Selling a Home? Don'T Make These Mistakes With the Disclosures

Posted on

Part of the requirements when selling a home is to disclose info about the property that you are aware of to a potential buyer. While a seller may be tempted to withhold information in fear of losing the sale, they could pay for it later. If there are known issues with lead paint, termites, plumbing, or the foundation that are not disclosed, the buyer could potentially sue the seller to pay for the repairs. That's why you are always better off disclosing issues right away. Here are three mistakes that can be made.

Not Disclosing Latent Defects

It's not expected that you disclose every single thing about your home, especially when it comes to cosmetic damages. If a buyer can see it, you shouldn't have to tell them that something is wrong with the home. However, you need to disclose latent defects with the home. Those are the defects that are not obvious to the buyer. For instance, this could include a known issue with the foundation. Keep in mind that some cosmetic damage can actually be an indication of latent defects, such as a ceiling water stain that is an indication of a water leak from the roof. The bottom line is that you must disclose these latent defects if you are aware of them.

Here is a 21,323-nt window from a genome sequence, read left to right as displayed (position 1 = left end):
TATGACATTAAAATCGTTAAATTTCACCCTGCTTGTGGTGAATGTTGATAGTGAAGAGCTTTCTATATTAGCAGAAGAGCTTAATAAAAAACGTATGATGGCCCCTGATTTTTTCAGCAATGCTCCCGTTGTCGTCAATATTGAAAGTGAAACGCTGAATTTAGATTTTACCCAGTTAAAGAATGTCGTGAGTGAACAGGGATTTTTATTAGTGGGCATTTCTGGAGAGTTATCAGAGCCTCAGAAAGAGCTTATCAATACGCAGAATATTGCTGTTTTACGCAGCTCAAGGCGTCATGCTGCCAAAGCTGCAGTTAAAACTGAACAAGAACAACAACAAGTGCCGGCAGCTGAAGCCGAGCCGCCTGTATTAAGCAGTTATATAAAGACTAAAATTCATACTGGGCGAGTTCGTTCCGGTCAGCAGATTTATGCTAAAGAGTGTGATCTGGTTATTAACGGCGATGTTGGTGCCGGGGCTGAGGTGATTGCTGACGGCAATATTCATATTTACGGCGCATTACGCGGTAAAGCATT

Forgetting Any Previous Disclosures

When you purchased the home, you may have been given disclosures about certain things in the home. This could include being told that a basement was renovated without the proper permits, or that there is lead paint in the home. You must pass along these disclosures to the seller unless you have fixed the problem yourself, even if they were not a huge concern to you at the time.

Not Filing the Proper Paperwork

Your agent will should assist you with filling out all paperwork regarding disclosures. There will be a form that has 19 questions related to your home's condition, where you can state if you are aware of a potential problem with the aspect listed. Saying you are aware of a problem does not make you responsible for fixing it. Acknowledging the problem actually prevents the buyer from taking you to court for not disclosing it.

For more info about disclosures, speak to your agent. He or she can help remind you of the common items that are disclosed so you can be prepared to tell buyers about them.